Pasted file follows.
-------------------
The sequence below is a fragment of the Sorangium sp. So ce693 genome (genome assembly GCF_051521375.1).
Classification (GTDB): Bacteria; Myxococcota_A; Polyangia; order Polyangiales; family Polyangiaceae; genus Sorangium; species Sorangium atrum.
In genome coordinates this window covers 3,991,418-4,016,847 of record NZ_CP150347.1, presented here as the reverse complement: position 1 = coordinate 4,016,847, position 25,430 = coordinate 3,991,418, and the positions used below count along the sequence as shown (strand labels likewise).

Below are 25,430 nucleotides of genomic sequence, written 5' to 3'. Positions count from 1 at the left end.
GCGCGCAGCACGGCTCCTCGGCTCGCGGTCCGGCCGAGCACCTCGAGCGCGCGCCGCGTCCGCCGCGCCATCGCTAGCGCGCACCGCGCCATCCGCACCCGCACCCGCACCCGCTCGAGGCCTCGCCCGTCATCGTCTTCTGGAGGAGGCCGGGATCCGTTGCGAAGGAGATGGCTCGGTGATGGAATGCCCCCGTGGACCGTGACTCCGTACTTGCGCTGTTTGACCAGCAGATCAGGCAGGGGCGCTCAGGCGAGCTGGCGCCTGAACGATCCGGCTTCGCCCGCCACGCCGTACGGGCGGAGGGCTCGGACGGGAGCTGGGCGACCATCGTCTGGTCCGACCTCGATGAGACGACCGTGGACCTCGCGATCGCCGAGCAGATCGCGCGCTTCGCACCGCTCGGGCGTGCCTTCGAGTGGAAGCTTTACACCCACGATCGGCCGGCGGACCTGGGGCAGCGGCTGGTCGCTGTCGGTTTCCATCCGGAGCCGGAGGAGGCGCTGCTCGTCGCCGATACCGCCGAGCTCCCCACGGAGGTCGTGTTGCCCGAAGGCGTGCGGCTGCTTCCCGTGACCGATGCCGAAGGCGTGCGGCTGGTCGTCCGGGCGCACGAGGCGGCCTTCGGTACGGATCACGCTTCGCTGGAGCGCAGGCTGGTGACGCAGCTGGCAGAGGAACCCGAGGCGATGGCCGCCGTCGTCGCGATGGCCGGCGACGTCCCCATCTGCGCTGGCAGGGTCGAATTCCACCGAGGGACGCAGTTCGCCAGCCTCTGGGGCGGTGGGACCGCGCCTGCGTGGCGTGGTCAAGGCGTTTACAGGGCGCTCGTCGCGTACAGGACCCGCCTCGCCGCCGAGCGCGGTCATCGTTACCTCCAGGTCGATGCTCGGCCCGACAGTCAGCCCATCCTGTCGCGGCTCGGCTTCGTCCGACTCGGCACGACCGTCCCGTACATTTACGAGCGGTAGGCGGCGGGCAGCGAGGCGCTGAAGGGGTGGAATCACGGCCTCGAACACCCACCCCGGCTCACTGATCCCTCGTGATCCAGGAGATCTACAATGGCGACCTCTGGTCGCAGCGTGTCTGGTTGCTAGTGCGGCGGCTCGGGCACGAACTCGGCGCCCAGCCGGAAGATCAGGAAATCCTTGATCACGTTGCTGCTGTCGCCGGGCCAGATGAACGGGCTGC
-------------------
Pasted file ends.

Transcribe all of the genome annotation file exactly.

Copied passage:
The sequence below is a fragment of the Sorangium sp. So ce693 genome (genome assembly GCF_051521375.1).
Classification (GTDB): Bacteria; Myxococcota_A; Polyangia; order Polyangiales; family Polyangiaceae; genus Sorangium; species Sorangium atrum.
In genome coordinates this window covers 3,991,418-4,016,847 of record NZ_CP150347.1, presented here as the reverse complement: position 1 = coordinate 4,016,847, position 25,430 = coordinate 3,991,418, and the positions used below count along the sequence as shown (strand labels likewise).

Below are 25,430 nucleotides of genomic sequence, written 5' to 3'. Positions count from 1 at the left end.
GCGCGCAGCACGGCTCCTCGGCTCGCGGTCCGGCCGAGCACCTCGAGCGCGCGCCGCGTCCGCCGCGCCATCGCTAGCGCGCACCGCGCCATCCGCACCCGCACCCGCACCCGCTCGAGGCCTCGCCCGTCATCGTCTTCTGGAGGAGGCCGGGATCCGTTGCGAAGGAGATGGCTCGGTGATGGAATGCCCCCGTGGACCGTGACTCCGTACTTGCGCTGTTTGACCAGCAGATCAGGCAGGGGCGCTCAGGCGAGCTGGCGCCTGAACGATCCGGCTTCGCCCGCCACGCCGTACGGGCGGAGGGCTCGGACGGGAGCTGGGCGACCATCGTCTGGTCCGACCTCGATGAGACGACCGTGGACCTCGCGATCGCCGAGCAGATCGCGCGCTTCGCACCGCTCGGGCGTGCCTTCGAGTGGAAGCTTTACACCCACGATCGGCCGGCGGACCTGGGGCAGCGGCTGGTCGCTGTCGGTTTCCATCCGGAGCCGGAGGAGGCGCTGCTCGTCGCCGATACCGCCGAGCTCCCCACGGAGGTCGTGTTGCCCGAAGGCGTGCGGCTGCTTCCCGTGACCGATGCCGAAGGCGTGCGGCTGGTCGTCCGGGCGCACGAGGCGGCCTTCGGTACGGATCACGCTTCGCTGGAGCGCAGGCTGGTGACGCAGCTGGCAGAGGAACCCGAGGCGATGGCCGCCGTCGTCGCGATGGCCGGCGACGTCCCCATCTGCGCTGGCAGGGTCGAATTCCACCGAGGGACGCAGTTCGCCAGCCTCTGGGGCGGTGGGACCGCGCCTGCGTGGCGTGGTCAAGGCGTTTACAGGGCGCTCGTCGCGTACAGGACCCGCCTCGCCGCCGAGCGCGGTCATCGTTACCTCCAGGTCGATGCTCGGCCCGACAGTCAGCCCATCCTGTCGCGGCTCGGCTTCGTCCGACTCGGCACGACCGTCCCGTACATTTACGAGCGGTAGGCGGCGGGCAGCGAGGCGCTGAAGGGGTGGAATCACGGCCTCGAACACCCACCCCGGCTCACTGATCCCTCGTGATCCAGGAGATCTACAATGGCGACCTCTGGTCGCAGCGTGTCTGGTTGCTAGTGCGGCGGCTCGGGCACGAACTCGGCGCCCAGCCGGAAGATCAGGAAATCCTTGATCACGTTGCTGCTGTCGCCGGGCCAGATGAACGGGCTGC